The issue here is that taken in isolation, each of these posts raise serious questions about the identity of the body that was buried in June 1949. When you bring all three issues together, the Lawson Diary entry, the Somerton Man initial profile image and then the pre-burial image, then there is quite an argument that the body in the grave in Adelaide was not that of the man found on Somerton Beach on December 1st 1948.

This information and the images is presented for you to make your own decisions.

Nick Pelling on his Cipher Mysteries Blog puts forward a different view and I encourage you to visit his page and gain an insight into his thoughts on this matter. But first, here are the earlier and very relevant posts made on this issue.

Original Post Dated 15th April 2014

In the previous post we looked in some detail at the post embalmed image of the Somerton Man and attempted to highlight what appeared to be differences in his facial appearance.

Please note that working with digital images is a fine art and whilst I have some level of skill I am not a technical person in this regard, having said that I have made every effort to maintain the integrity of the original images and to present as accurate a picture as possible.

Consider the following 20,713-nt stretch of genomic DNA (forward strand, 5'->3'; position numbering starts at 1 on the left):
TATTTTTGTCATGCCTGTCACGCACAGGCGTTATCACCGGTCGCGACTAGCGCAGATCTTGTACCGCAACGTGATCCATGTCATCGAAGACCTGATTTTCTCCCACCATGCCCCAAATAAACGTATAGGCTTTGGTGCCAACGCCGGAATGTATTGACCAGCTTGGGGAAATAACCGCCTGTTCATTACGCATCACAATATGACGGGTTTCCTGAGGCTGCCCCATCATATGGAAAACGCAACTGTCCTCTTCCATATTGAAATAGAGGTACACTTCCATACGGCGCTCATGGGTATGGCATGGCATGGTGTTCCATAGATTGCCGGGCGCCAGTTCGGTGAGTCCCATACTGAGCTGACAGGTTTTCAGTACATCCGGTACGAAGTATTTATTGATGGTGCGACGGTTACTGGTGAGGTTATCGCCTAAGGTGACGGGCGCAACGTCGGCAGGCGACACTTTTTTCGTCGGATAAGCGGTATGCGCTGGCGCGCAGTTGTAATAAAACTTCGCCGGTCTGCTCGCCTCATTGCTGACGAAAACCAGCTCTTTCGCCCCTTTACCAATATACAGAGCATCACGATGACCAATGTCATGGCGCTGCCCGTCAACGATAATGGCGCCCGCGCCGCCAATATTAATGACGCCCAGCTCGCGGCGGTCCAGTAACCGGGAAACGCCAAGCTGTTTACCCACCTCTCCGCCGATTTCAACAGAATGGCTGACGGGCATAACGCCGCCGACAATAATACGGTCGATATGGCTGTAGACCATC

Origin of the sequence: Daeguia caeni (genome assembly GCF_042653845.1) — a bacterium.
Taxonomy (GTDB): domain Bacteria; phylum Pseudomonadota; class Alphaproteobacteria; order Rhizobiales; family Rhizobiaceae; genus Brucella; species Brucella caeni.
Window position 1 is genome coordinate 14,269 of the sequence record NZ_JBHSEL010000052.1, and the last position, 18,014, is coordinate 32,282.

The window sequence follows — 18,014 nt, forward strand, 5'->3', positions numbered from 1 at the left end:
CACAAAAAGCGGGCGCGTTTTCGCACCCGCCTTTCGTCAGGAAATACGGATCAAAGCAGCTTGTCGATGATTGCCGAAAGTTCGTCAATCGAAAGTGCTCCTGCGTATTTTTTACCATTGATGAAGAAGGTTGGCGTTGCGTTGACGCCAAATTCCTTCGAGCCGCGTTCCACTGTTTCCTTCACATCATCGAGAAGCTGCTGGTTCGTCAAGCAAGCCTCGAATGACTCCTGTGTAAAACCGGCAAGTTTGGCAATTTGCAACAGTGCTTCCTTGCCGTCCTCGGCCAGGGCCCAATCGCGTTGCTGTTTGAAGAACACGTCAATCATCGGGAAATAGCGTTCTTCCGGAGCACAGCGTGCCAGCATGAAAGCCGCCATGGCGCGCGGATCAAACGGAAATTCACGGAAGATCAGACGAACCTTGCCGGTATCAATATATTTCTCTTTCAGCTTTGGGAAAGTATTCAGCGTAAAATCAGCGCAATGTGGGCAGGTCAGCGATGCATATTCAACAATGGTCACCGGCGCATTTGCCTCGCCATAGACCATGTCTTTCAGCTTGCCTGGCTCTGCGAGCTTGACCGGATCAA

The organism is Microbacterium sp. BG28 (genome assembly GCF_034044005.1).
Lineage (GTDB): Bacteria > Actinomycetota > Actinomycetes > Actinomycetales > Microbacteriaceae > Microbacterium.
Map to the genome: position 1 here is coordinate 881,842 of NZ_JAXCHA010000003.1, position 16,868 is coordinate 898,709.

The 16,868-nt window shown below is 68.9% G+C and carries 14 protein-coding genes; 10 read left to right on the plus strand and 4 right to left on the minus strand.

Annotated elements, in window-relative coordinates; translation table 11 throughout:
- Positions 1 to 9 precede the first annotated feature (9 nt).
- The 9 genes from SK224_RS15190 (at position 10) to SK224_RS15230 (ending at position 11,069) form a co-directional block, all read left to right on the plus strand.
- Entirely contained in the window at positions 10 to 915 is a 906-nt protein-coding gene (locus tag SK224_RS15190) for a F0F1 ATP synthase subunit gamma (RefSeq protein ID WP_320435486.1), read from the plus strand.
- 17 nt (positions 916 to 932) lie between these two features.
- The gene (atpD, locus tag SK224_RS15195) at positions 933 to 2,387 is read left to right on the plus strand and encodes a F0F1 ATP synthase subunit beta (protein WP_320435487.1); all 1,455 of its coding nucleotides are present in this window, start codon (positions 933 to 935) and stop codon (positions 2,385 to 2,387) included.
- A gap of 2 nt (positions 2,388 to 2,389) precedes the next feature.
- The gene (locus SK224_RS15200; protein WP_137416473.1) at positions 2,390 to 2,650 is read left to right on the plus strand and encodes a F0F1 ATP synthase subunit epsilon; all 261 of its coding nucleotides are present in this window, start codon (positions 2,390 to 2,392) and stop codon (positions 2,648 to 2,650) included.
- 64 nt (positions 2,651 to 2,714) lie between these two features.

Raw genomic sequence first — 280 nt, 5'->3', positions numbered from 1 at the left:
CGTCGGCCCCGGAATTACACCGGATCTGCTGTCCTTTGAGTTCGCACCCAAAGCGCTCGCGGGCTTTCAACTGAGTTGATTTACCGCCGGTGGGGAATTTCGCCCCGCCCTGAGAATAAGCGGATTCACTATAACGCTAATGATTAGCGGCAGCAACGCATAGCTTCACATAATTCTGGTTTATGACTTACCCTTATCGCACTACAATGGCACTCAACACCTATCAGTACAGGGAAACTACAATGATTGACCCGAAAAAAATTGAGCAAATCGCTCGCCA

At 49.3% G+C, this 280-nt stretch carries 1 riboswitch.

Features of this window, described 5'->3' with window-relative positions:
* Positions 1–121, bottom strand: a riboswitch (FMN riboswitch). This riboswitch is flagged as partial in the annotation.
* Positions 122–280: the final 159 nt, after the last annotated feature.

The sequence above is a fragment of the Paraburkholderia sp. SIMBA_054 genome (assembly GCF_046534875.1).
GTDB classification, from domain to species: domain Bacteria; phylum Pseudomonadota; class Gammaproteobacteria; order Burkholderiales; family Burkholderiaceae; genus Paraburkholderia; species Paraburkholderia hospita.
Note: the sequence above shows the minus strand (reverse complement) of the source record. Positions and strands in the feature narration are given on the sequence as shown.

In this follow up post we look in greater detail at just where those differences lie.

The challenge was to ensure as far as possible that we had comparable images in terms of size on which to base the analysis. I have used a simple grid approach and as you will see there are 4 distinct areas that do not appear to match. I have used the ear as the basis of sizing the rest of the image and then plotting the additional areas from there. As you can see the ear is very close to being an exact match in shape, size and location. 

To the grid:

A. At point A we can see the forehead, you will see in the lower image that the forehead has a pronounced bump, this bump occurs at the point where I believe another facial image had been superimposed on to the Somerton Man's head, you may well see the light line that commences on that bump and continues to the hairline and then beyond. Others have written that the bump is a relic of the autopsy but in the post embalmed image there is no such bump apparent. Is that because it was never there or because of the effects of the embalming process and subsequent cold storage? My belief is that it was never there and is the result of adding and superimposing another face on the SMs head.

B.  The bridge of the nose at point B in the lower image shows a pronounced 'dip' which is not there at all in the upper image. A different shaped nose.